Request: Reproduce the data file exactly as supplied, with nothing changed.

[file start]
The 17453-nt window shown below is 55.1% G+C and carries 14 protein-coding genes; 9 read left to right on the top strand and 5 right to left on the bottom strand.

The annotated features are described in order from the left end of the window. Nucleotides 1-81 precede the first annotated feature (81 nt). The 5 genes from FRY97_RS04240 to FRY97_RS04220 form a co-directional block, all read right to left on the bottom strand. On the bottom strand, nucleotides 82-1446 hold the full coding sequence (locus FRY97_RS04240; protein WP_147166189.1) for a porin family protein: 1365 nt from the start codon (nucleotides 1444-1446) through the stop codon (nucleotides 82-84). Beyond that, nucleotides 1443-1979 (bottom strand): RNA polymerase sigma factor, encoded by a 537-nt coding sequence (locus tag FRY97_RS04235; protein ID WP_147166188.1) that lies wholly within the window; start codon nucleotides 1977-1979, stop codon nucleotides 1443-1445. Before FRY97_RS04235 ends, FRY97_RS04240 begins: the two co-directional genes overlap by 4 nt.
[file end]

The 17453-nt window shown below is 55.1% G+C and carries 14 protein-coding genes; 9 read left to right on the top strand and 5 right to left on the bottom strand.

The annotated features are described in order from the left end of the window. Nucleotides 1-81 precede the first annotated feature (81 nt). The 5 genes from FRY97_RS04240 to FRY97_RS04220 form a co-directional block, all read right to left on the bottom strand. On the bottom strand, nucleotides 82-1446 hold the full coding sequence (locus FRY97_RS04240; protein WP_147166189.1) for a porin family protein: 1365 nt from the start codon (nucleotides 1444-1446) through the stop codon (nucleotides 82-84). Beyond that, nucleotides 1443-1979 (bottom strand): RNA polymerase sigma factor, encoded by a 537-nt coding sequence (locus tag FRY97_RS04235; protein ID WP_147166188.1) that lies wholly within the window; start codon nucleotides 1977-1979, stop codon nucleotides 1443-1445. Before FRY97_RS04235 ends, FRY97_RS04240 begins: the two co-directional genes overlap by 4 nt.